Minakov said: “Two victories in one night is very challenging. I did not compete since last autumn, I just stayed at home and did not go to any competitions. I was just swimming, practicing and recovering. So, I was full of energy coming here. I am fresh from competition and did specific preparation work for the Champions Swim Series. Next, we will do training camp and get faster and faster”.

China’s Liu Xiang thrilled the home crowd with a 24.04 win in the 50m freestyle ahead of International Swimming League queen of Skins Ranomi Kromowidjojo, the double Dutch Olympic sprint champion of 2012, on 24.42. Efforts of 24.70 and 24.84 from Heemskerk, and Sweden’s Michelle Coleman brought the dash to a close. Liu said:

“I got a cold after I arrived here three days ago, so I did not expect to win with a time equalling my personal best, the Asian record. I think I am in a good shape because I improved my physical a lot during the winter. I was in self-doubt after I lost the rematch in the semi-finals and missed the final at the Gwangju Worlds in 50m free. But now, I regained my confidence”.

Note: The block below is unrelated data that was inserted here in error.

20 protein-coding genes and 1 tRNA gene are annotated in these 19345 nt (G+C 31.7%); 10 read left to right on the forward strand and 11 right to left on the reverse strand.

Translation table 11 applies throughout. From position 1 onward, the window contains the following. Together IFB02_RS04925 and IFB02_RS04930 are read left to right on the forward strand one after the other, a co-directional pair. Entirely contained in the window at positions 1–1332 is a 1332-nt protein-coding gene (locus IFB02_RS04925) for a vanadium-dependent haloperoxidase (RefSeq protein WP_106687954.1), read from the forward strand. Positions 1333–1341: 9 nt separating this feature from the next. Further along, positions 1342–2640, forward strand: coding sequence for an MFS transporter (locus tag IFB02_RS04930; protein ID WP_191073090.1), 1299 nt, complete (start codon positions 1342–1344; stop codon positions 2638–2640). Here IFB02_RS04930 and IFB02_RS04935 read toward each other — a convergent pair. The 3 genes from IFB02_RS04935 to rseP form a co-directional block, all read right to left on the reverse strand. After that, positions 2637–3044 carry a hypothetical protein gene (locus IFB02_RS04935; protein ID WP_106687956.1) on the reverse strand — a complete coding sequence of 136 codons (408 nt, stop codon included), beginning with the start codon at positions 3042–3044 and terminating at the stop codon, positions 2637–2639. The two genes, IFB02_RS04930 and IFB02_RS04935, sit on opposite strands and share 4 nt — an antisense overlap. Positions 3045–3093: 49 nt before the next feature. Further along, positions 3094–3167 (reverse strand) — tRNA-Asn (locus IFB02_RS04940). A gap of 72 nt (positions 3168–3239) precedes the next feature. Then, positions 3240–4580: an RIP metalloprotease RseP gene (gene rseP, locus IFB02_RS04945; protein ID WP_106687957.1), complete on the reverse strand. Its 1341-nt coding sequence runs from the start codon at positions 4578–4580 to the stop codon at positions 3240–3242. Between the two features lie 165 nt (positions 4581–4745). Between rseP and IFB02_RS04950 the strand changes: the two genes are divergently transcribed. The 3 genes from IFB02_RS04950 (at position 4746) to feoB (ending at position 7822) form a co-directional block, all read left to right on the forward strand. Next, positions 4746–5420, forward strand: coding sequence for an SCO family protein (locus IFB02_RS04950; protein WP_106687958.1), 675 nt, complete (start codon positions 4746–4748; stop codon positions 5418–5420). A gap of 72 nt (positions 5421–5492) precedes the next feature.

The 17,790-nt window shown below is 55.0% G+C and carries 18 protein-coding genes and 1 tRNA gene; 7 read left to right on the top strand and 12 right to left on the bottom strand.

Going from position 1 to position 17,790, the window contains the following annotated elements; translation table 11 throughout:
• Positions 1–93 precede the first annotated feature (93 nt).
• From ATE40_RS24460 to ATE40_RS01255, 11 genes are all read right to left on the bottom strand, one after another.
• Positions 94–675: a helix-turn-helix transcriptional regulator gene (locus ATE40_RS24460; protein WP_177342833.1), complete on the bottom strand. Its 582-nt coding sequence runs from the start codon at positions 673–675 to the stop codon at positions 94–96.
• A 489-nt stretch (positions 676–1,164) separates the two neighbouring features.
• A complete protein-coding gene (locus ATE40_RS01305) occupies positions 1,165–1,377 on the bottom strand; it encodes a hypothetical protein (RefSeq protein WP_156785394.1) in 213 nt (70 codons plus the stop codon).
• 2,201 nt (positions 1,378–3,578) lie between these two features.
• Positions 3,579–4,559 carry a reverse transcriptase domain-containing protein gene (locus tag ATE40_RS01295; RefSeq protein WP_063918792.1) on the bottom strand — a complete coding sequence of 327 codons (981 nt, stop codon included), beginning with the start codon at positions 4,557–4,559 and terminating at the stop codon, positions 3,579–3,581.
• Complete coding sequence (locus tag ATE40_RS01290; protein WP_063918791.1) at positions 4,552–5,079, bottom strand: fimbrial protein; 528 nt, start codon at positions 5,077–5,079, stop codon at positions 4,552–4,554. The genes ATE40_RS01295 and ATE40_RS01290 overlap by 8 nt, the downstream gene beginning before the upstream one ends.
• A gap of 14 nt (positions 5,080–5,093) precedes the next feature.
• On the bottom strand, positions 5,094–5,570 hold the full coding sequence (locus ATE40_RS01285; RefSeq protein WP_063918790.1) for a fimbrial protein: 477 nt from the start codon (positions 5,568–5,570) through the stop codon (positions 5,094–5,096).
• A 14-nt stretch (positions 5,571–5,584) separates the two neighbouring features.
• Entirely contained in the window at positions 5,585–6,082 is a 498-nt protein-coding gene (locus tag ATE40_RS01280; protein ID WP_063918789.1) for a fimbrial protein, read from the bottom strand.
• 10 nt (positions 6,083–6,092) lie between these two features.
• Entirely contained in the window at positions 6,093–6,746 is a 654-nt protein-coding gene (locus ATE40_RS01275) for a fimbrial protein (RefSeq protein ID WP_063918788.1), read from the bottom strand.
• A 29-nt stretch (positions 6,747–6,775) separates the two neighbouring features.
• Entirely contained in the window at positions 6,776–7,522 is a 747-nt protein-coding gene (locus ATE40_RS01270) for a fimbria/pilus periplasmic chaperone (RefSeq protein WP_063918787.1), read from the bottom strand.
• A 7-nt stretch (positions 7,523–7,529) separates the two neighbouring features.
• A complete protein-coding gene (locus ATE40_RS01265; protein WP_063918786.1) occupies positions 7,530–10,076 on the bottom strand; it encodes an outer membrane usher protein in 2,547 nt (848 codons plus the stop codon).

Kromowidjojo was back in later for her own win, on 25.78 in the 50m butterfly, Jeanette Ottesen, of Denmark, on 26.20, with Italian Elena di Liddo on 26.69 and Coleman on 27.20 in her third race of the day.

Sun Yang, the Chinese freestyler who tested positive for doping in 2014 and is now awaiting a verdict from the Court of Arbitration for Sport after a hearing last November over a World Anti-Doping Agency challenge to the swimmers conduct during a test visit in September 2018, clocked the 23rd best 400m freestyle effort of his career for a 3:44.07 win over Lithuania’s Danas Rapsys (3:46.62).

That reversed the order of finish in the 200m yesterday. Third home in the 400m, on 3:48.11, was China’s second man in the race of four, Ji Xinjie, with Hungarian Dominik Kozma home in a time outside the best efforts of Katie Ledecky.